Epstein began to rise in fame after the release of La poésie d’aujourd’hui. His involvement in filmmaking began when moved to Paris. Epstein, like many other French filmmakers of the time, made films that challenged the styles of traditional commercial films that were coming out of the United States. The films they made focused more on film as an art form and less on capturing a conventional narrative. photogénie was the term that Epstein used to help define this general concept. This term was not invented by Epstein, however he was a prominent developer of its definition as it related to film.
The translation of photogénie is photogenic. By definition, someone who looks attractive in photographs or in film. French Impressionists appropriated the term to describe their framework of filmmaking. Photogénie then became a method of crafting a film with meaning and purpose. Robert Farmer describes this elloquently,
Photogénie is a complex theoretical concept that works in a number of ways. At its heart, photogénie seeks the essence of cinema. It is an argument for the importance of cinematic specificity, and we can mark out two ways in which the concept operates: the cultural and the aesthetic. In the cultural sense it proposes to legitimise the medium of film, arguing that film can transcend its photochemical/mechanical base, and, in the right hands, become art.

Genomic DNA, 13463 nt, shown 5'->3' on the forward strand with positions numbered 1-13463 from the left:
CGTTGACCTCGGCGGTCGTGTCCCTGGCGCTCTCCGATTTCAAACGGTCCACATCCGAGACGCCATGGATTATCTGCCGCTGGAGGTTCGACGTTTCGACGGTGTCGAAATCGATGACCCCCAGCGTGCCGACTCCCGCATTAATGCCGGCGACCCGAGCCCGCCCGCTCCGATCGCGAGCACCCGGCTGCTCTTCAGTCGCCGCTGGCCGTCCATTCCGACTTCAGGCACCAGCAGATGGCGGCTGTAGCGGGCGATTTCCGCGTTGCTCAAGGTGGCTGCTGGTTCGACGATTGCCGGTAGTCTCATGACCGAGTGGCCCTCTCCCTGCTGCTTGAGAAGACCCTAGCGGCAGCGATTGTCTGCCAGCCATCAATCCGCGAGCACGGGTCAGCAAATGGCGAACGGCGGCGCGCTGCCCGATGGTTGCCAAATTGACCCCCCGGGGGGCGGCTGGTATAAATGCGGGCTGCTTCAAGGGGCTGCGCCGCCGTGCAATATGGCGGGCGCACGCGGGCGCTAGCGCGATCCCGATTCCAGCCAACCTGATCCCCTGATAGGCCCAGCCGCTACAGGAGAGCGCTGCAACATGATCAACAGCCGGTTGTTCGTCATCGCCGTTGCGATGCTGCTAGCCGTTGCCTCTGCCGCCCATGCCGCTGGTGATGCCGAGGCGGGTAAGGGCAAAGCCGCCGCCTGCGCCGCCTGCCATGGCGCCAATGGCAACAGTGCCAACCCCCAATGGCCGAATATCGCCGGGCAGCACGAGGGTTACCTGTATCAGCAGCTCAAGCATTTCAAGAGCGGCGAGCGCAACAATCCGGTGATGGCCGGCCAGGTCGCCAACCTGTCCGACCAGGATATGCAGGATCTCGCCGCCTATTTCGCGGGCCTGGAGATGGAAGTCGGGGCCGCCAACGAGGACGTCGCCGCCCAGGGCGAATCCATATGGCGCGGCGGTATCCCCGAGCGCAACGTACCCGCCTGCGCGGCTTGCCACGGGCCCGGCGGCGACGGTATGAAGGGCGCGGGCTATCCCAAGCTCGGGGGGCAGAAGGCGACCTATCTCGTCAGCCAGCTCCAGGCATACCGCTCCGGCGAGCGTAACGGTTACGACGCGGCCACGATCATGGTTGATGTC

Within this cultural sense it also offers ways of marking out those filmmakers who are artists from those who are not, prefiguring the later politique des auteurs division between auteurs and metteurs-en-scène. In addition to dividing filmmakers, photogénie also divides audiences, separating those who can see and appreciate the art of film from those who cannot. In the aesthetic sense we see photogénie variously associated with transformation, expression, the close-up, movement, temporality, rhythm, and the augmentation of the senses.3
La Chute de la Masion Usher (The Fall of the House of Usher) – 1928